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05.31.2019

Agon Maliqi On Democracy and Development

 

Agon Maliqi (MIDP '12) 

 

I grew up in Prishtina, the capital of Kosovo. I went to high school there and then went on to get my undergraduate degree in political science at the American University in Bulgaria. My natural inclination is toward political science; I have always been socially engaged, even since my youth.

We had a lot of momentum in Kosovo- after the war ended and we declared independence, there was a lot of room and thinking about what was next, and that’s what got me into development. So I started working for donor projects, and eventually I was running programs. Then I won the Kosovo American Education Fund scholarship. I came to Duke to complete the MIDP degree, which was a wonderful two years, and then came back to Kosovo where I’ve been working in the development sector for the past seven years and using as much of this knowledge as I can.

I focused on governance while I was here, but I am now more of a generalist and can work on multiple areas- from social policy, competitiveness, and other areas. In fact, I have been a freelance consultant for the past 5 years. No office hours. No office! However, I’ve had the chance to work on a number of projects, including working as the lead writer for the national development strategy of the country. There were several writers working on it, but as a generalist, I was the one gathering all the pieces to put it all together.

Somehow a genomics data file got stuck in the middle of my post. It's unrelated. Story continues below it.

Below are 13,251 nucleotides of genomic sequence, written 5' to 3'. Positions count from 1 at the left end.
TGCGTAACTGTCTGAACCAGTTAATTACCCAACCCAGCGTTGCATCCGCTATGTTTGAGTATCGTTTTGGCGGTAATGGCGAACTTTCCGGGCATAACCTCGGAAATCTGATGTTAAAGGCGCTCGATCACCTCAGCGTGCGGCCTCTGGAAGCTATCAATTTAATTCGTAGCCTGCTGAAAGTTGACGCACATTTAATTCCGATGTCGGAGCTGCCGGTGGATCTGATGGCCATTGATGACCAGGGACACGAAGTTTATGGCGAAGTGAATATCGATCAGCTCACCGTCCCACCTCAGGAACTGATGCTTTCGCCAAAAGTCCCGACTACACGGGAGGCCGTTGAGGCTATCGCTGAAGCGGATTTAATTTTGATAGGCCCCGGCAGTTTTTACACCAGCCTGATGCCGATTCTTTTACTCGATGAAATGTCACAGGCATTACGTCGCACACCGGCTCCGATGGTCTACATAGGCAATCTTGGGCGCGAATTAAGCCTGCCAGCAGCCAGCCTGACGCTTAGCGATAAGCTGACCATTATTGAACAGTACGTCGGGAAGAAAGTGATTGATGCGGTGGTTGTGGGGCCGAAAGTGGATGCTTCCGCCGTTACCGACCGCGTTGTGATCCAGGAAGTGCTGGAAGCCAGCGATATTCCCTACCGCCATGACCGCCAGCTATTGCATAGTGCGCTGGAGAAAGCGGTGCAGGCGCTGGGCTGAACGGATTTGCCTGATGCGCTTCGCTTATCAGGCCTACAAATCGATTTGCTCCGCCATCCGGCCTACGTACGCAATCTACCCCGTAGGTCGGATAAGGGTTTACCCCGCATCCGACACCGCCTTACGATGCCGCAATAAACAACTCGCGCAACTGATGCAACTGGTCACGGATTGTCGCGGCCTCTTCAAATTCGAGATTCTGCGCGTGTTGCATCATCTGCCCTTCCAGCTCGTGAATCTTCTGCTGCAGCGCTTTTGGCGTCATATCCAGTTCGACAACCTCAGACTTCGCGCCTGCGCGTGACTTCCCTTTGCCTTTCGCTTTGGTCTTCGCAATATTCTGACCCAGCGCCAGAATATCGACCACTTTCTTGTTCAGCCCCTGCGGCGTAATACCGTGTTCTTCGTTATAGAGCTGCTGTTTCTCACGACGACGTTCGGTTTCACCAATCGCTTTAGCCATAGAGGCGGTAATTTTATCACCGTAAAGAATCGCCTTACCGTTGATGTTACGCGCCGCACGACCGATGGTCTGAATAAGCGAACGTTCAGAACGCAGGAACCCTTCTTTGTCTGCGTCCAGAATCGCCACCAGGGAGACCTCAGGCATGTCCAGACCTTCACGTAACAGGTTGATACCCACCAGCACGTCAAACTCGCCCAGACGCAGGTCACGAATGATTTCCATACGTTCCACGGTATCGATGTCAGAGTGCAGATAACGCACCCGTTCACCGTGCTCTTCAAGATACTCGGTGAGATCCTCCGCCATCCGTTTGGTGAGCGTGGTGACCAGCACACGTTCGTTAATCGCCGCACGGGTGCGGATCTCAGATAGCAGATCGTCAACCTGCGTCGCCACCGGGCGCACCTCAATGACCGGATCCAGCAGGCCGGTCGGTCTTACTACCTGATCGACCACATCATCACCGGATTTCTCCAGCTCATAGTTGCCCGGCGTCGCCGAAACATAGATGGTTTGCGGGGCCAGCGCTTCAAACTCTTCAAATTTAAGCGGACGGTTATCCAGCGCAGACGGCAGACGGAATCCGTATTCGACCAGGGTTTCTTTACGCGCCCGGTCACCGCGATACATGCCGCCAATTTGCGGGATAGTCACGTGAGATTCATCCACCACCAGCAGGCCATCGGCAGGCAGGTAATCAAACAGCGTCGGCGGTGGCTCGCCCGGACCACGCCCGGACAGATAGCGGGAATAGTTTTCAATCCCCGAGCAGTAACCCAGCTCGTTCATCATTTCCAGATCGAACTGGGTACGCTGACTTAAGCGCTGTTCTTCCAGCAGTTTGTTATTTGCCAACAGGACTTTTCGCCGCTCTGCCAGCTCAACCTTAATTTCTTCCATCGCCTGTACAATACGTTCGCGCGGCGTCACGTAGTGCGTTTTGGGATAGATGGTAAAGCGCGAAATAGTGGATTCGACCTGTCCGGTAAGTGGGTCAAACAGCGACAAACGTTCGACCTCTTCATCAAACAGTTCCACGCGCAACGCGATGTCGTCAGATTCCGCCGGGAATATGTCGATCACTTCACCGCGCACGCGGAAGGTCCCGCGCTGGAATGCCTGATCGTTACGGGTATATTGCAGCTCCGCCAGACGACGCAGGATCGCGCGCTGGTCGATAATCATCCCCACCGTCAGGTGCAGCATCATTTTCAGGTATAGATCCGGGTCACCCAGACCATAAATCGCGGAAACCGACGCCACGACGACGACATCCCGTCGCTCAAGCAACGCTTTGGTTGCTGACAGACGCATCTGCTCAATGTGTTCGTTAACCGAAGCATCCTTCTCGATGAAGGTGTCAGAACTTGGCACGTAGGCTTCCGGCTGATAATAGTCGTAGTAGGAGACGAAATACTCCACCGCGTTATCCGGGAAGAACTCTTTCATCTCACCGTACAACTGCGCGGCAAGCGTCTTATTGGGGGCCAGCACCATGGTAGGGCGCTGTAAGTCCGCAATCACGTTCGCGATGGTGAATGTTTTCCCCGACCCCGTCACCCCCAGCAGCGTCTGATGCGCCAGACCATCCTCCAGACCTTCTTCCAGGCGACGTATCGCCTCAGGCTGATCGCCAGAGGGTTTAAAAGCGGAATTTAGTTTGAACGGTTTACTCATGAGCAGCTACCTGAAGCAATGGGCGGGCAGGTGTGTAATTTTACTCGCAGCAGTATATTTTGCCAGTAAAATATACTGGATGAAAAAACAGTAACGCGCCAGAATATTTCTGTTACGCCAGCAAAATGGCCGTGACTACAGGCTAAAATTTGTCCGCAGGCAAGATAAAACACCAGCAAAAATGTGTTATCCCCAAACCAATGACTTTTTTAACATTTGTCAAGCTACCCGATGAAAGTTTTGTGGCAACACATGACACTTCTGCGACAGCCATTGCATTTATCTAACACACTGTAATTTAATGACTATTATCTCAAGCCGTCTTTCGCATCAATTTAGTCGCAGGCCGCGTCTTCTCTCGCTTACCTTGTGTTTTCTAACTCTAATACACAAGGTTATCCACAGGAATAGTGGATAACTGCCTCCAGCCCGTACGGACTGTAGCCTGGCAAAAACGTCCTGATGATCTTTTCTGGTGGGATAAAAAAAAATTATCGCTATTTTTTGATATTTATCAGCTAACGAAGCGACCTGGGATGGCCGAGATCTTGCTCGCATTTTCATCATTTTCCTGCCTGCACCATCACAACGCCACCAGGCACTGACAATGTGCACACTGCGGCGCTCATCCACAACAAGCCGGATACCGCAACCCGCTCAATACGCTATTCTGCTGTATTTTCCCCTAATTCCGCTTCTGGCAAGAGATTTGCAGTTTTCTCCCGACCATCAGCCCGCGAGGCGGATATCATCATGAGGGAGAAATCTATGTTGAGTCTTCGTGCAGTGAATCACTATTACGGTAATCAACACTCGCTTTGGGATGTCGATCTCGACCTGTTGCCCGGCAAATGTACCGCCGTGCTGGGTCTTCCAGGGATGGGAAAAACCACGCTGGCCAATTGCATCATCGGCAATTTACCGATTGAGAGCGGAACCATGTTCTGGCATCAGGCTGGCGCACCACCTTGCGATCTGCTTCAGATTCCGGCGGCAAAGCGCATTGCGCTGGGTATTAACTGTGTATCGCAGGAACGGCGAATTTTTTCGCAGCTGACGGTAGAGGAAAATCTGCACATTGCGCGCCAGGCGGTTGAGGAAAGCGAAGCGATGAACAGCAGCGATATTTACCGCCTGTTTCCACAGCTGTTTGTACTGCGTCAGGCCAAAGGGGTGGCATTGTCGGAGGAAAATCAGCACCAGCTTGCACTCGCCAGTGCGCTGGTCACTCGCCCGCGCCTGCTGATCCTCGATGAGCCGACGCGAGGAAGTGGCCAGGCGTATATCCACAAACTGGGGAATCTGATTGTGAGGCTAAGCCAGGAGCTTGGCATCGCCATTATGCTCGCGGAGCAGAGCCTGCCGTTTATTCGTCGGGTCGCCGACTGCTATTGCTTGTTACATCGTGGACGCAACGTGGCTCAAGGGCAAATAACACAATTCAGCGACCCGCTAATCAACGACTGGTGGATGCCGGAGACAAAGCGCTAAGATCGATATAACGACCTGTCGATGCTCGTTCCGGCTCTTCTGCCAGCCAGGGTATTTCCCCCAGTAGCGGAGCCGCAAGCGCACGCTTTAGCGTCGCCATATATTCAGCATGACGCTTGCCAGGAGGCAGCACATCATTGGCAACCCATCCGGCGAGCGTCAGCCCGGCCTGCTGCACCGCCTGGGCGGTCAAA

The topic of governance was my key focus while I was in the MIDP program at Duke. Phyllis Pomerantz and her courses were essential in getting me to understand development from a spatial and time perspective. When you’re working in a developing country, it’s easy to get frustrated by the day to day, but here I was able to step back and look at things in perspective and context. The MIDP program really helps you look at the big picture of development.

As I look to my next projects, I am making a shift. When we started thinking about development in our country after independence, we thought our political problems had been solved, but now we are seeing the return of the political … with a vengeance.

 

When you’re working in a developing country, it’s easy to get frustrated by the day to day, but here I was able to step back and look at things in perspective and context. The MIDP program really helps you look at the big picture of development.

 

So I am now going back to my political science roots and looking at democratic backsliding, which is a hindrance to development.  I just started a fellowship with the National Endowment for Democracy in Washington, D.C. where I am specifically looking at how to build democratic resilience, with a focus on the Balkans. It’s hard to get people to think about development when the political situation overshadows everything.  My work has shown me that democracy and development are deeply interconnected.